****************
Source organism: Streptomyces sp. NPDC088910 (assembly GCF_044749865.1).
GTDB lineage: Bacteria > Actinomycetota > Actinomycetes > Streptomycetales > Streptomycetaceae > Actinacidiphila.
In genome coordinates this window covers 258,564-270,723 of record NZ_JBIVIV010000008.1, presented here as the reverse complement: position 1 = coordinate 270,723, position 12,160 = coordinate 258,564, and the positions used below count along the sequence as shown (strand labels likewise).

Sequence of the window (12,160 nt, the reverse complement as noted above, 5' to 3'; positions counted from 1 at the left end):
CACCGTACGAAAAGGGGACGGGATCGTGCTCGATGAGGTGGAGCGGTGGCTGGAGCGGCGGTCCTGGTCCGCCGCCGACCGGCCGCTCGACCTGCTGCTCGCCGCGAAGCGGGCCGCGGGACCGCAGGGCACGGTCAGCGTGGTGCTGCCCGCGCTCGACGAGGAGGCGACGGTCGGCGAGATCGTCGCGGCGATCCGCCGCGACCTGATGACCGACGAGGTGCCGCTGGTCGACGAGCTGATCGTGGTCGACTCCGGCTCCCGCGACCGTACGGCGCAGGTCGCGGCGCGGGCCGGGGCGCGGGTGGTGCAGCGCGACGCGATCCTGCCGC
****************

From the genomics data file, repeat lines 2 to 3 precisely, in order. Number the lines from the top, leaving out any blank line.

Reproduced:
GTDB lineage: Bacteria > Actinomycetota > Actinomycetes > Streptomycetales > Streptomycetaceae > Actinacidiphila.
In genome coordinates this window covers 258,564-270,723 of record NZ_JBIVIV010000008.1, presented here as the reverse complement: position 1 = coordinate 270,723, position 12,160 = coordinate 258,564, and the positions used below count along the sequence as shown (strand labels likewise).